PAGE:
3 categories of Organic Labeling “100% Organic” vs. “Organic” vs. “Made with Organic Ingredients”
On my journey to find organic food, I made a mistake. I thought Organic means 100% organic. But that was not true. The product I bought contained only a certain percentage of Organic ingredients.
So I did a little research, to clearly understand the difference in Organic labeling.
Organic agricultural products are regulated within the United States by the USDA National Organic Program or NOP. The same counts for imported products which are for sale in this country. So the NOP is also responsible for labeling requirements based on the percentage of organic ingredients in a product.
The label “100% organic” means that the product’s only ingredients and processing aids have to be organic, with the exclusion of salt and water. This means the product can not have any other additives or ingredients. These foods are my priority.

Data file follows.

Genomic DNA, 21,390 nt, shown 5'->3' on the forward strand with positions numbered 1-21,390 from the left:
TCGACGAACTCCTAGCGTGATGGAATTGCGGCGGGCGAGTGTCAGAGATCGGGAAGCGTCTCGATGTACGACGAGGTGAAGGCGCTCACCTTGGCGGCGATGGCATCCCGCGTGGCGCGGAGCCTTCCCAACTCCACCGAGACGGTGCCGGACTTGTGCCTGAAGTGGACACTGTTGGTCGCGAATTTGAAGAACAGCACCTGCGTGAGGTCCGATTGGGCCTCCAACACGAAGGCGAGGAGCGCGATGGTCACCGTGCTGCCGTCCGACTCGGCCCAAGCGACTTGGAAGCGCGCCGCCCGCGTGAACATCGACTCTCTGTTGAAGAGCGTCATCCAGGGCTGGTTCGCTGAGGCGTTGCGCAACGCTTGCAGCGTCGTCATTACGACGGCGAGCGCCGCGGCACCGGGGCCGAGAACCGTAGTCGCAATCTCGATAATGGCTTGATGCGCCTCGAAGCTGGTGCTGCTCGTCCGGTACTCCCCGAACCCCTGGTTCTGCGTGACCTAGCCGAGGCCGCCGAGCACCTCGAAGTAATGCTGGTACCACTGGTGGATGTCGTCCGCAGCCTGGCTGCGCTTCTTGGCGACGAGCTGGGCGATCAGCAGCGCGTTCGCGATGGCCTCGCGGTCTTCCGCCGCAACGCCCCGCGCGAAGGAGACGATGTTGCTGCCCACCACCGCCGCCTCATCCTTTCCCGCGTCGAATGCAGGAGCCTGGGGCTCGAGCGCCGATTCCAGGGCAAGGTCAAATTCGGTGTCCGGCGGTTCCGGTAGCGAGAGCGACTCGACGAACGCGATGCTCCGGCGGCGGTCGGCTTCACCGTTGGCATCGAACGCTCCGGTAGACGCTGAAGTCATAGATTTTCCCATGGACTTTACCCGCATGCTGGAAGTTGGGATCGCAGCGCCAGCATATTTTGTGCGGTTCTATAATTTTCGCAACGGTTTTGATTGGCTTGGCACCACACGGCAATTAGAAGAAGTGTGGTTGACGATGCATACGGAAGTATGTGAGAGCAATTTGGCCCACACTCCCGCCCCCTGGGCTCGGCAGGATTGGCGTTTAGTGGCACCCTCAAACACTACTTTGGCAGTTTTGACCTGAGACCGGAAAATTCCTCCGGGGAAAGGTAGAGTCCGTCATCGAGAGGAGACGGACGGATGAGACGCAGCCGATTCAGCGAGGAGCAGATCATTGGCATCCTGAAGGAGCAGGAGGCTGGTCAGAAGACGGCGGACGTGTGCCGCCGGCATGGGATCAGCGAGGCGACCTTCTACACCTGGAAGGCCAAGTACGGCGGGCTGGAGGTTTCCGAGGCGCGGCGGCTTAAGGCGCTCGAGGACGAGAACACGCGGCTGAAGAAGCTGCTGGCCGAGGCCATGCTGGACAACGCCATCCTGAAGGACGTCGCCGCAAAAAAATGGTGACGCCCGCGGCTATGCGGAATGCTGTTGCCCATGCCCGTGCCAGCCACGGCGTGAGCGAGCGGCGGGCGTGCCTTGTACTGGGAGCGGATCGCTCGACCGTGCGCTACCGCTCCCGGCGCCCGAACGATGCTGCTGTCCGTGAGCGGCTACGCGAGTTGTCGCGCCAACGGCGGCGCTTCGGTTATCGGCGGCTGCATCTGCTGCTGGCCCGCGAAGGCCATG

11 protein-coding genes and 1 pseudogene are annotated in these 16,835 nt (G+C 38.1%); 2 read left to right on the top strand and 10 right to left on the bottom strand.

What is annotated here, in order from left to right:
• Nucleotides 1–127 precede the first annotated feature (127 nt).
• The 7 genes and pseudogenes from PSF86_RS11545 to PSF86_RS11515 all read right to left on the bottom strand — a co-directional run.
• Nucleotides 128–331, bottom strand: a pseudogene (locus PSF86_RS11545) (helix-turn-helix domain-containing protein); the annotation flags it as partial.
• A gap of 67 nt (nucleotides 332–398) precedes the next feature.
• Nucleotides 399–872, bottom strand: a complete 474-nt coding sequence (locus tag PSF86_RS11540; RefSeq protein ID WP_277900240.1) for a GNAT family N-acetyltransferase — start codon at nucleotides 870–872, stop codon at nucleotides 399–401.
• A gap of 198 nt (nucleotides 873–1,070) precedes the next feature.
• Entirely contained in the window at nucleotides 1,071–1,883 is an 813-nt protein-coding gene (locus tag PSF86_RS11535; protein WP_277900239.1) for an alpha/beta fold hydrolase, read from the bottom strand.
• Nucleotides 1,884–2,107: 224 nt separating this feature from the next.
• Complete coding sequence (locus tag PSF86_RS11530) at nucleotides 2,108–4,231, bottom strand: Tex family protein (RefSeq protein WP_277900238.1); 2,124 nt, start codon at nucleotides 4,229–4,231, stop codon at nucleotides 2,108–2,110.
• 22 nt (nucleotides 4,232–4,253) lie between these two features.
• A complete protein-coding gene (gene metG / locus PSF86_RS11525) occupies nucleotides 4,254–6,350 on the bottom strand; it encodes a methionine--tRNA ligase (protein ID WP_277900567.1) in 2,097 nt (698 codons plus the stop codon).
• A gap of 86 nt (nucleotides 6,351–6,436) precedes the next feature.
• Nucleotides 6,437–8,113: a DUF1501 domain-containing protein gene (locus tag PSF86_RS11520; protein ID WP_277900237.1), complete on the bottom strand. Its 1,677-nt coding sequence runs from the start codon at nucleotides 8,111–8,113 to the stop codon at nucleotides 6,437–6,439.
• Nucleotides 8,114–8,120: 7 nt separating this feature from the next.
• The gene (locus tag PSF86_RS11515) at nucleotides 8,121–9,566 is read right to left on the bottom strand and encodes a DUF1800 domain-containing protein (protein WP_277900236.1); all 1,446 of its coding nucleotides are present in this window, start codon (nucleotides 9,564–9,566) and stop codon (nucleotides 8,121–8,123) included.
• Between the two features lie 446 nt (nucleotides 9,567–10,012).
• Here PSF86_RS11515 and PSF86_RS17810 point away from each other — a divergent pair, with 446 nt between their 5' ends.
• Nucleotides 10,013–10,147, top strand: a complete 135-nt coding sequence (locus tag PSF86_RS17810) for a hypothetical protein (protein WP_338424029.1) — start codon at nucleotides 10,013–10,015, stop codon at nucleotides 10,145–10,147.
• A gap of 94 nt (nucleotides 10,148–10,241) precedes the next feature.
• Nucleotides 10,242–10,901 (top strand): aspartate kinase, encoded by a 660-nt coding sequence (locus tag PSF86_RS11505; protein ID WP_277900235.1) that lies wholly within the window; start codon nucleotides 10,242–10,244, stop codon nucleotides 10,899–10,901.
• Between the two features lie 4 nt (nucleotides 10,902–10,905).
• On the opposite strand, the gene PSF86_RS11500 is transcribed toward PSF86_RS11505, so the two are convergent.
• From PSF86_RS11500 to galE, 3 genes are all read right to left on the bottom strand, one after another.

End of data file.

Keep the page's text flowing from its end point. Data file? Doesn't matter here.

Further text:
The label “organic” requires 95% of organically produced ingredients. Salt and water are also excluded. The rest has to be of non-agricultural substance which are stated on the “Allowed and Prohibited List” of the NOP National List.
There is another confusing label which states: “Made with Organic Ingredients”. This label says that the product consists of at least 70 percent organic ingredients. That is very important to know.
This also means that other processed products which contain less than 70 percent of organic ingredients are not allowed to label “organic” at all. Even though some of the ingredients are organically produced.
I am glad that I learned these terms. Next time when shopping for groceries, I will read the labels more carefully to be on the safe side, as I favour 100% Organic.
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Opinions are my own